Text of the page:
The Effect That Sunspots Actually Have On Earth's Weather

We don't always recognize what an awesome force the sun really is. We respect it because we must, with sunburn being the scourge of many a vacation. It isn't only sore, inconvenient, and super itchy, either: As the Mayo Clinic reports, sunburn can leave us at risk of actinic keratoses and melanoma, potentially life-threatening skin cancer.

According to Live Science, the sun has around 8 billion years of its life left. What will happen when it dies? It will become an enormous red giant which will spell curtains for us here on Earth. So, yes: any plans you may have made for the year 8 billion might have to be canceled. The message is clear: don't mess with the sun.

This vast celestial body has the ability to end all life on Earth, and it seems that at some point in the distant future, it'll do just that. For now, though, we can take comfort in the fact that it's going to keep on shining and keep things ticking. It has a very direct influence on that process, in fact, with sunspots influencing the weather we experience.

The crucial, volatile power of the Sun

Of course, Earth's weather is widely dictated by the sun. According to the California Institute of Technology's David Stephenson (per Popular Science), the average temperature across the globe would eventually plummet to -400 degrees Fahrenheit (-240 degrees Celsius) if the sun were to magically disappear. Per The Planetary Society, this is right around the coldest known temperature in the solar system (-415 degrees Fahrenheit or -248 degrees Celsius), which was recorded in a crater of the moon.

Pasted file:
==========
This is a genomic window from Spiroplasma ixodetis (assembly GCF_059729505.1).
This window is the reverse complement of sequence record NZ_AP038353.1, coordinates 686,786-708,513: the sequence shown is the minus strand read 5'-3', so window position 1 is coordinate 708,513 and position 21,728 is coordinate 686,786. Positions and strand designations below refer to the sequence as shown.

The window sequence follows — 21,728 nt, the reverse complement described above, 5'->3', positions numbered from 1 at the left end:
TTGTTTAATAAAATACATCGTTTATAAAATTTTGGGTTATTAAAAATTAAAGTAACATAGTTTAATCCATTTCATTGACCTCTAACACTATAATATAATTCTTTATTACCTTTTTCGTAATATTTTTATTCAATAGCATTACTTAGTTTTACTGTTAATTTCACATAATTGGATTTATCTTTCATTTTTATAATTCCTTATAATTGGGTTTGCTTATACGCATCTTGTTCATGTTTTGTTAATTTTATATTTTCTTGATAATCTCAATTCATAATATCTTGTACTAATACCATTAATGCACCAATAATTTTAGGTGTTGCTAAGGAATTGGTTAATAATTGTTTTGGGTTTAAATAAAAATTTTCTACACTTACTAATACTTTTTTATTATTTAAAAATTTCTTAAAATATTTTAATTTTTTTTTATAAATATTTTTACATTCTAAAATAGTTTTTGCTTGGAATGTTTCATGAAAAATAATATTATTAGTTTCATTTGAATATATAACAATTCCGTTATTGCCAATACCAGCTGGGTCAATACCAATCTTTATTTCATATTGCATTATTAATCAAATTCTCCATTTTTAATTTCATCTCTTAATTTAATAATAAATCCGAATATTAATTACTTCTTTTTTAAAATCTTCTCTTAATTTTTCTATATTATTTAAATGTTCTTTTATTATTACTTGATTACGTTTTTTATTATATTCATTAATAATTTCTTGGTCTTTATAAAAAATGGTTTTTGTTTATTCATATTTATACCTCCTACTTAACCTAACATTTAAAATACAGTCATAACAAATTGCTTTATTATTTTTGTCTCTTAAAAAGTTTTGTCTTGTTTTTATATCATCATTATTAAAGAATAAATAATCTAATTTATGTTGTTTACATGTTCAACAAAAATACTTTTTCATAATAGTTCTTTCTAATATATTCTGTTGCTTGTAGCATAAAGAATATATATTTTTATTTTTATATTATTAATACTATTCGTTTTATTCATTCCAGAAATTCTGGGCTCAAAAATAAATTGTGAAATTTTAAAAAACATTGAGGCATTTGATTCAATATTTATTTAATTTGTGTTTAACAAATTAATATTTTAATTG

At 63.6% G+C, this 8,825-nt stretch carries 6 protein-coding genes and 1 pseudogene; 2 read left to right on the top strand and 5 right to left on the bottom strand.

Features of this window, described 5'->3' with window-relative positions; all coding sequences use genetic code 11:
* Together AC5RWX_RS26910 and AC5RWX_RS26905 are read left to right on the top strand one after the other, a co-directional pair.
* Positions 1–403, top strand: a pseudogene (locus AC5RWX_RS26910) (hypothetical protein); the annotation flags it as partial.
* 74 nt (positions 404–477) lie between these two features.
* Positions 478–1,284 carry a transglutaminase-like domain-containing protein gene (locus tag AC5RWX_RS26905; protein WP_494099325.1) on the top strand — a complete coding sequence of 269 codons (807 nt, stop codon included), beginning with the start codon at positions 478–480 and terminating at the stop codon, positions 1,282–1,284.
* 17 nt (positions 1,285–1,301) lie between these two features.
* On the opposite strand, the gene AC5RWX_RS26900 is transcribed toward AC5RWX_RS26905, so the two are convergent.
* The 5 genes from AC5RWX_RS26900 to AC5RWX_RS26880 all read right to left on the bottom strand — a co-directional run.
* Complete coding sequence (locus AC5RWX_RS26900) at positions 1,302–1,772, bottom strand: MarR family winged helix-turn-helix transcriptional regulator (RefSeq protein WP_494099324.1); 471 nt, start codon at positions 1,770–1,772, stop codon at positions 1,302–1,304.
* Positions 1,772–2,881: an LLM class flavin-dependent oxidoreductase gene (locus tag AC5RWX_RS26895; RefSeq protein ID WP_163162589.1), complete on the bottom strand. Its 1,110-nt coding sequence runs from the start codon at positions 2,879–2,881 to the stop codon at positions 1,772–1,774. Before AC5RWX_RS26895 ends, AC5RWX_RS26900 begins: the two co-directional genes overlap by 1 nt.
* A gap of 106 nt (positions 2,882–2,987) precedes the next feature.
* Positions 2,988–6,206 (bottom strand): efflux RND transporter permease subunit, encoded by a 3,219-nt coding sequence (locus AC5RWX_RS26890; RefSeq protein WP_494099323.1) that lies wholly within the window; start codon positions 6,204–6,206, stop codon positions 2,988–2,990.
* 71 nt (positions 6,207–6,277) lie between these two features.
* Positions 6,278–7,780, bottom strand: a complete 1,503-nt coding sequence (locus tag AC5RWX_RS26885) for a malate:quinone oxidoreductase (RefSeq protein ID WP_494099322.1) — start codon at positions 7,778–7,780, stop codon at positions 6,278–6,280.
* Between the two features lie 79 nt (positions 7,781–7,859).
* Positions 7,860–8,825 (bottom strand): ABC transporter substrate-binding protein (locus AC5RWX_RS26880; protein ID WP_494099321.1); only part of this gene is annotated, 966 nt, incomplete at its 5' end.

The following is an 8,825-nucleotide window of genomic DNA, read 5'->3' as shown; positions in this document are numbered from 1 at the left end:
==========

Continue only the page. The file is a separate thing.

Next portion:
Luckily for all of us Earth-dwellers, the sun continues to heat the planet and exert its influence on our weather. There are fascinating anomalies happening over there on its own surface, too, and sunspots are just one of them. Per Space, the magnetic field of the sun is different in different areas, and a solar cycle of 11 years marks how it changes and what it's doing. This magnetic power is the cause of sunspots: dark patches that mark areas where the magnetic field is stronger.

The National Weather Service explains why sunspots aren't as hot as the rest of the star's surface: "Because of the strong magnetic field, the magnetic pressure increases while the surrounding atmospheric pressure decreases. This in turn lowers the temperature relative to its surroundings because the concentrated magnetic field inhibits the flow of hot, new gas from the Sun's interior to the surface."

Sunspots are harbingers of other solar activity too, and it's this activity that causes curious weather phenomena on Earth.

A warming effect?

The National Weather Service explains that disruptions in the magnetic field across the sun can result in what's called a coronal mass ejection. According to NASA, these tend to be associated with heavy sunspot activity and result from closures in regions of the magnetic field. Waves of huge amounts of matter result, erupting dramatically. 

The National Weather Service adds that solar flares are eruptions of plasma that are blasted from the sun. X-rays result, and they cause geomagnetic storms across the planet. The more sunspots, the outlet concludes, the busier such activity will be and the greater the disruption we experience. Per the Space Weather Prediction Center, plasma can reach the Earth in concentrations of one billion tons. The Geomagnetic Storm Scale determines the severity of such an event to predict and mitigate any damage that may be done to technology and electronics.

In terms of the weather and the climate of the planet, sunspots have a very minor effect, according to NASA. During the most sunspot-heavy point of the solar cycle, the total solar irradiance is only around one-tenth of a percentage point higher. Essentially, all of this solar activity barely warms the planet any more than it usually would. The cycle is just that, The Conversation reports: a repeating pattern of highs and lows. In terms of a steady heating of the planet, then, we appear to largely have ourselves to blame rather than sunspots or anything else the sun may be doing.